The Selection of a Package
The Selection of a Package
Product packaging has become a highly specialized business. The wide range of materials, many of which are of a synthetic nature, and the special design techniques which they require, not only to protect and promote the product itself, but to enable also the package to be mass-produced economically, recommend the use of packaging specialists.
In a very large organization which has its own design studios, there may be staff designers who have an adequate knowledge of the subject to undertake the package design for our new product. The majority of companies, however, will look to an independent industrial designer or, alternatively, to one of the firms of packaging manufacturers, who are likely to offer considerable expertise in the design of a package to suit both our product and the market for which it is intended. In practice, and because the package is so much a part of the overall promotion of the product, the ONLINE MARKETING Manager should consult his advertising agency and canvas their views before making any final decision on package design.
There are certain fundamentals to the design of the package which must be appreciated if one is to work in harmony with packaging design specialists.
It is essential that the pack should be distinctive. Much will depend upon the product and it is important that the pack should be appropriate to the kind of product it contains. It must fit into the consumer's idea of the type of pack which will be normal for this particular kind of merchandise. Although there is merit in innovation, one must remember that the vast majority of consumers are, basically, conventional. Habit plays a large part in the conduct of their lives. Buying resistance will be encountered if the pack appears in any way incongruous for the product.
Some goods have to fight for notice on the shelves of grocers' shops and supermarkets. Their packs must, therefore, be eye-catching. Remember that some colours and colour combinations are aggressive, others recessive. The pack must establish the identity of the product, even when its name is not visible. Too heavy reliance upon colour for product identification can lead to problems, particularly with press and television advertising, much of which is still received in black and white.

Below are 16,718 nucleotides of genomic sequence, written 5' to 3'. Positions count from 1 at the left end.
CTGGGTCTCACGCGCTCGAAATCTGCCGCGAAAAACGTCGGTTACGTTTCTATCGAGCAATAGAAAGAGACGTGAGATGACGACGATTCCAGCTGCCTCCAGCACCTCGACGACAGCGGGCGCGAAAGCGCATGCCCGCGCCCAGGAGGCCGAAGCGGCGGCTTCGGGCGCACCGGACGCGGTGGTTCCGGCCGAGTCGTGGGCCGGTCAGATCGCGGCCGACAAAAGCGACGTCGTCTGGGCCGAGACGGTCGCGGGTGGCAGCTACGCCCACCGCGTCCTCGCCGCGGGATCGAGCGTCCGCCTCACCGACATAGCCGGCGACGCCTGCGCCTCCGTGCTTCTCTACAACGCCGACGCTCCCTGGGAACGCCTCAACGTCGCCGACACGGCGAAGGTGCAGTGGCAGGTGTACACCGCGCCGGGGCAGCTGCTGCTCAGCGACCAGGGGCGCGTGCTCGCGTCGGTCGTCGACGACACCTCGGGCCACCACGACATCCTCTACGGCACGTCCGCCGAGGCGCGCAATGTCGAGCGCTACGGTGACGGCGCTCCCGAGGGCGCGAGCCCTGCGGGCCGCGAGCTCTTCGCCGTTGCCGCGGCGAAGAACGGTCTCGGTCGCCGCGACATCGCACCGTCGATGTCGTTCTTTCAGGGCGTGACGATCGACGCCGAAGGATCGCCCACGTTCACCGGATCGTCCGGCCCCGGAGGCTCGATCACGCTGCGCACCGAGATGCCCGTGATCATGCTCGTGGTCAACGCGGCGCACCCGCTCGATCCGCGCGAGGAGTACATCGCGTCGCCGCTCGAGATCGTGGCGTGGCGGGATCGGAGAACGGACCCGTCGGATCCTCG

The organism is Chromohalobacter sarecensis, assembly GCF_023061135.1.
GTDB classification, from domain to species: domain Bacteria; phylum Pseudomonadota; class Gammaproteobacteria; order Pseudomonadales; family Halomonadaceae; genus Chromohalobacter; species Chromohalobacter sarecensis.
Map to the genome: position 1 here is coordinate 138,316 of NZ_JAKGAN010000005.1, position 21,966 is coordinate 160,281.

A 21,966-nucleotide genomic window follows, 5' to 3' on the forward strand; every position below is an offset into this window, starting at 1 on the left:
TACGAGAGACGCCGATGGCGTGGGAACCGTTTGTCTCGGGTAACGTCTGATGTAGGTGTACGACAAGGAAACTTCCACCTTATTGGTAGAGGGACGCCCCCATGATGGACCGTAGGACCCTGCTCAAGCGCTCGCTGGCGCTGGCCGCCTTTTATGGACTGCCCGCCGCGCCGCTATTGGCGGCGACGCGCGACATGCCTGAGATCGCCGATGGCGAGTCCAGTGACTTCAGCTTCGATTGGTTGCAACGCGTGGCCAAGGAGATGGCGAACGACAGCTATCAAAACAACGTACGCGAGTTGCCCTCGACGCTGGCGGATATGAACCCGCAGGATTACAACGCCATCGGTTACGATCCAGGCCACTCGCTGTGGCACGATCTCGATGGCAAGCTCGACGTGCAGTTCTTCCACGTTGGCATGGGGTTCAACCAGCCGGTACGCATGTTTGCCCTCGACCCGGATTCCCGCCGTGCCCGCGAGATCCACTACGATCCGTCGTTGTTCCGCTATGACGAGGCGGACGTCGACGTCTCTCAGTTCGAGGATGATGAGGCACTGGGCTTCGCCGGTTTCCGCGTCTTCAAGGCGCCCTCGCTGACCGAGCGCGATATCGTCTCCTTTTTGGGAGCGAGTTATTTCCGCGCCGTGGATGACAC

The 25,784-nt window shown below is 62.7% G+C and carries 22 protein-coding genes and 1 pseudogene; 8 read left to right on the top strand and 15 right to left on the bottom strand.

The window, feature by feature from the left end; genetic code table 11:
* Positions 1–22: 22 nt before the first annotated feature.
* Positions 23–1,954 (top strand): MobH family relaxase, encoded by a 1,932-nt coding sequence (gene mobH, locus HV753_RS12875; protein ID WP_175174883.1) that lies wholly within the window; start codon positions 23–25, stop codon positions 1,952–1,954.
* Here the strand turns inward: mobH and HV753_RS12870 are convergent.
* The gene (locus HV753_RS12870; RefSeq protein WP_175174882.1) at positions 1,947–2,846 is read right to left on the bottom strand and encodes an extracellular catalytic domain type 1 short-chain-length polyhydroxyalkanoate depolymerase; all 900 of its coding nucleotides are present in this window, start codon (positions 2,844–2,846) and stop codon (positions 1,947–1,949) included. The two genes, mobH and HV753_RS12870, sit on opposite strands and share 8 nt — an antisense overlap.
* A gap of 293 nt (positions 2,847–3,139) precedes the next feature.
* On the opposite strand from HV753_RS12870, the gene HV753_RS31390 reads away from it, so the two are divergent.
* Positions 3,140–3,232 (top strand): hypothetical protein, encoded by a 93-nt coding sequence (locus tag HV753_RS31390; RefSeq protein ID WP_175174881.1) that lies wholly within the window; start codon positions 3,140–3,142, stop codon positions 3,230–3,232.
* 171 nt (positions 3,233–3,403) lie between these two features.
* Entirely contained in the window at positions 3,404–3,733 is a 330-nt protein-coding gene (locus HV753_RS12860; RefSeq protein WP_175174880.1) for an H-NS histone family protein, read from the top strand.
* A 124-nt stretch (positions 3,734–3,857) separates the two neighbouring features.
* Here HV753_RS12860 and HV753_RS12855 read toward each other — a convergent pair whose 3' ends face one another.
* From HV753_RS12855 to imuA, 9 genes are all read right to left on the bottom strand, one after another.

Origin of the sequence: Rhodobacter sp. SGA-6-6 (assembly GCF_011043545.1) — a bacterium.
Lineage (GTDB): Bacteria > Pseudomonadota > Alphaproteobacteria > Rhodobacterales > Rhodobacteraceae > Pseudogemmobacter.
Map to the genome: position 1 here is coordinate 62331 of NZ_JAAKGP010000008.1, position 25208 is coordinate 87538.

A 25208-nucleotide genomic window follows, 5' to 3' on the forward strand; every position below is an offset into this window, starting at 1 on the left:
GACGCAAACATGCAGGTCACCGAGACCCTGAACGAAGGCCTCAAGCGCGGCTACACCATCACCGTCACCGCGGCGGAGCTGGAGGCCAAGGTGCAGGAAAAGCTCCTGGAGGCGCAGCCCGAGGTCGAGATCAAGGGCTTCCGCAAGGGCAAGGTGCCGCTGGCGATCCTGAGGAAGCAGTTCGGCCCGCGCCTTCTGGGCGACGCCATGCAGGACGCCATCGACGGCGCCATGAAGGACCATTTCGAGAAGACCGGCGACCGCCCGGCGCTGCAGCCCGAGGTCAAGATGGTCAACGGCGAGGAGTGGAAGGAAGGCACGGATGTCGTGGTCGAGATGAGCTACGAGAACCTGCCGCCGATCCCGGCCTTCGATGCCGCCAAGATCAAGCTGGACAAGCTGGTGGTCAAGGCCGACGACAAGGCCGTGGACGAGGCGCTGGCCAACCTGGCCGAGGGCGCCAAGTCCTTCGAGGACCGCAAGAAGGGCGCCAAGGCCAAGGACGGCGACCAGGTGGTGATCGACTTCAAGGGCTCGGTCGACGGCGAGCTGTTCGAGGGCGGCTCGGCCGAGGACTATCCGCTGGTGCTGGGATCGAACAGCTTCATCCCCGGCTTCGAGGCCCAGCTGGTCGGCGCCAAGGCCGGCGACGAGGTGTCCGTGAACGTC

It is important that the pack should have a pleasing appearance so that the consumer will like the look of the goods. It should, of course, be well constructed and durable. It should be easy to handle, particularly when the product is to be carried home in a shopping basket. It must keep the product in good condition in the home, be easy to store and, where applicable, provide for ease of dispensing. Packages for food and drink products must be made from materials which do not taint the contents. A considerable technology exists for the testing of synthetic materials for toxicity, taste and odour.
One must also bear in mind the point of view of the retailer who will more readily wish to stock a product which arrives at his shop in a good condition and which it is easy for him to stack for display purposes.
When considering the size of the package, it is advisable to follow trade convention wherever possible. Consumer acceptance is easier to achieve with pack sizes which are familiar to the user who is likely to be bewildered and, therefore, suspicious if confronted with something which is outside his or her normal experience.
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